If your child hasn’t read any of Sid Fleischman’s books, I suggest you do something about it. His incredibly inventive, subtly humorous books are colorful and wonderful. Check out one of his many available on audiobook.
My favorite book of Fleischman’s is The Whipping Boy (read by Kerry Shale). The main character, Jeremy, is the whipping boy to Prince Brat. That is to say, each time the prince earned a punishment; it was given to Jeremy because it was forbidden to lay a hand upon royalty.
As you may infer by his name, the prince earns his whippings on a regular basis. When Jeremy has had enough and runs away, he ends up dragging the prince with him. I used this book with my reading groups and it yielded amazing discussions about fairness, medieval times, and character studies.
The White Elephant is a novel that my son was lucky enough to read as an advance reader. Run-Run, a boy who is an elephant trainer in old Siam is “gifted” with a cursed white elephant. An elephant this rare is not allowed to work, so Run-Run must spend all of his time caring for it. This is lovely tale of friendship and loyalty. The pace is somewhat slow, but the story is worth it.
The Entertainer and the Dybbuk (narrated by Banna Rubinow) tells the tale of ex-sergeant Freddie T. Birch and his post-World War II ventriloquist act. When he is possessed by the spirit of a Jewish boy who was killed by Nazis, his act improves, but his life is no longer his own. Warning: for slightly older readers due to references to Nazi cruelties.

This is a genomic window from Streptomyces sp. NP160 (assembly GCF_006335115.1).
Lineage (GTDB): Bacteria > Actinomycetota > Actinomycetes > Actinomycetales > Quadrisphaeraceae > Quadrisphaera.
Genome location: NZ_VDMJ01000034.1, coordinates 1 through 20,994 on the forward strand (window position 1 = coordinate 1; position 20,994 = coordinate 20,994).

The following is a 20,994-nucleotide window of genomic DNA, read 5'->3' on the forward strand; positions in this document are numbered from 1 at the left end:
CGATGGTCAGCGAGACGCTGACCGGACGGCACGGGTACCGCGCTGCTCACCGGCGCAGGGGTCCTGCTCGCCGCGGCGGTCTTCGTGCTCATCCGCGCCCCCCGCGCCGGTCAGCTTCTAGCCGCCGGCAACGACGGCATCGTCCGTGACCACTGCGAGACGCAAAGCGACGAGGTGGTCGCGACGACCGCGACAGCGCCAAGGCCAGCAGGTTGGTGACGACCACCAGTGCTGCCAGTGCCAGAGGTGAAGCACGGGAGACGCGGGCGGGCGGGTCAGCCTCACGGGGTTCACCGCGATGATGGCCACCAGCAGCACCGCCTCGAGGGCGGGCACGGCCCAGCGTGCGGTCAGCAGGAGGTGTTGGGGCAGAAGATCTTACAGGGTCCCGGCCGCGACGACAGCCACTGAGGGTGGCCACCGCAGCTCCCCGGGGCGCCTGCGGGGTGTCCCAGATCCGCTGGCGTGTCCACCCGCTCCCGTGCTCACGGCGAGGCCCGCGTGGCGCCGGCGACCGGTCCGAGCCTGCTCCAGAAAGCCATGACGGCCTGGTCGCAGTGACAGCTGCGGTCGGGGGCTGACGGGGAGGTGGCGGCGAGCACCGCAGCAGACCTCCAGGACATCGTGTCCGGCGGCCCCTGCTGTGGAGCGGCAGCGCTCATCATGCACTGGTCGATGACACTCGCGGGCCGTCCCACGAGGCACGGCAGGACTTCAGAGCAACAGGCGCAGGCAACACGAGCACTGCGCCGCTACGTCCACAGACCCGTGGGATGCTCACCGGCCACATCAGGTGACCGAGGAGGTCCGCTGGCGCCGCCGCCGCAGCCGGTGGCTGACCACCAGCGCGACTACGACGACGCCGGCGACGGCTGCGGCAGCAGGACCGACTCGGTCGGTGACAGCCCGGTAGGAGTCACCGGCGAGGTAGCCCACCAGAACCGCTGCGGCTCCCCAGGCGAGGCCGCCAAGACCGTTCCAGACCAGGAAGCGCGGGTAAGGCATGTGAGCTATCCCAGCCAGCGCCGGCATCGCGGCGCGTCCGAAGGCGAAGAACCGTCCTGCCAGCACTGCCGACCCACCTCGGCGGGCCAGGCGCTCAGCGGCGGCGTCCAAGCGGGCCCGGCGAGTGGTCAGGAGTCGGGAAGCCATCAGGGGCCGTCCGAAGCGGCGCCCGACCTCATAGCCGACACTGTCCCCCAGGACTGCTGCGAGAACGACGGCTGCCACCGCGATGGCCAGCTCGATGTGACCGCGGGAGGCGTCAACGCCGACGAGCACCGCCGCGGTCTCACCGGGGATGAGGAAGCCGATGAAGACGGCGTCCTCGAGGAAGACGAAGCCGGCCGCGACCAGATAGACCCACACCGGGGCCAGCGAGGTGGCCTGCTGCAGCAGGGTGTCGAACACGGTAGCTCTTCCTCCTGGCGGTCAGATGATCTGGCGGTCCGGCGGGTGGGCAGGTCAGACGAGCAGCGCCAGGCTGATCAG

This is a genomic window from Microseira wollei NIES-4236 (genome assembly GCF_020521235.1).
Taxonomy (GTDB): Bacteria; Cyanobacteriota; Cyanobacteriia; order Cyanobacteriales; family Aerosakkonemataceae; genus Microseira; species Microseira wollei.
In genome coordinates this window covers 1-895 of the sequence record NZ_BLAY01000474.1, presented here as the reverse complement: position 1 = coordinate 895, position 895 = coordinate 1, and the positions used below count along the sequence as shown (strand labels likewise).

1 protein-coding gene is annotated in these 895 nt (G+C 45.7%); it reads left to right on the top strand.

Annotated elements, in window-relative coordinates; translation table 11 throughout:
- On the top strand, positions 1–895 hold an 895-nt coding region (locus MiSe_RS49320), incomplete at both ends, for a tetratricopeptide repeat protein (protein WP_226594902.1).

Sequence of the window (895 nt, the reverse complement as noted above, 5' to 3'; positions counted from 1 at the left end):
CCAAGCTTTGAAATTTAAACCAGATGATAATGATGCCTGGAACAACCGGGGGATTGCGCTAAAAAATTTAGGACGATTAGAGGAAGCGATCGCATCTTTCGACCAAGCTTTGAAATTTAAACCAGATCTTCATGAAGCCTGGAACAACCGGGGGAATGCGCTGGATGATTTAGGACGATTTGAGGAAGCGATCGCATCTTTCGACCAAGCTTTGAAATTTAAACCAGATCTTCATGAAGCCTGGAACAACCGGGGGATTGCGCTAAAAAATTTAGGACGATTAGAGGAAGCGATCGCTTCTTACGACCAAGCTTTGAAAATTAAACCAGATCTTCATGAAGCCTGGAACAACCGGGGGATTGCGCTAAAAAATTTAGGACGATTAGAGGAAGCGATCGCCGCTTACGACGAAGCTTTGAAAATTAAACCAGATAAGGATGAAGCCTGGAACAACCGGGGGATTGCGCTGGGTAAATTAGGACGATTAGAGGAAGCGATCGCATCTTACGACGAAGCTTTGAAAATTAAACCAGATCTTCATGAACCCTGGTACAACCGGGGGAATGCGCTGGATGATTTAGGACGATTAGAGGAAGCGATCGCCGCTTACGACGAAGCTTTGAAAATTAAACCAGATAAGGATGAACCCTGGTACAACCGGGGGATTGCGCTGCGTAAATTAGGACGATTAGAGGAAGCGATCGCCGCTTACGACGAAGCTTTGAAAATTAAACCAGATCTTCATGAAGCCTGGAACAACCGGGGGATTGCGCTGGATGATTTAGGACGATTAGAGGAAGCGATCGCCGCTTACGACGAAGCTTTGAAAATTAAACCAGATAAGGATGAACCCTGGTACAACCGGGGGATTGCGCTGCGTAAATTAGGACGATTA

“it is obvious that the author enjoyed writing about Houdini and the subject of magic”
Escape!: The Story of the Great Houdini (read by the author and Taylor Mali) offers anecdotes to tell the story of the world’s greatest escape artist. Fleischman, a former magician, offers insights and interesting information for readers. When reading the book, it is obvious that the author enjoyed writing about Houdini and the subject of magic. As a young girl, I adored magic and devoured everything about Houdini. His life is fascinating and exciting and, as told by Fleischman, spellbinding.
By the Great Horn Spoon! (read by full cast) takes a young man and his butler to California during the Great Gold Rush. This one is funny, suspenseful, and a joy to read.
Jim Ugly is another book that I used in my literature groups. Jim Ugly is a wolfish looking dog that belonged to young Jake’s father. In 1894 Nevada, Jake and Jim Ugly search for Jake’s assumed-dead father.
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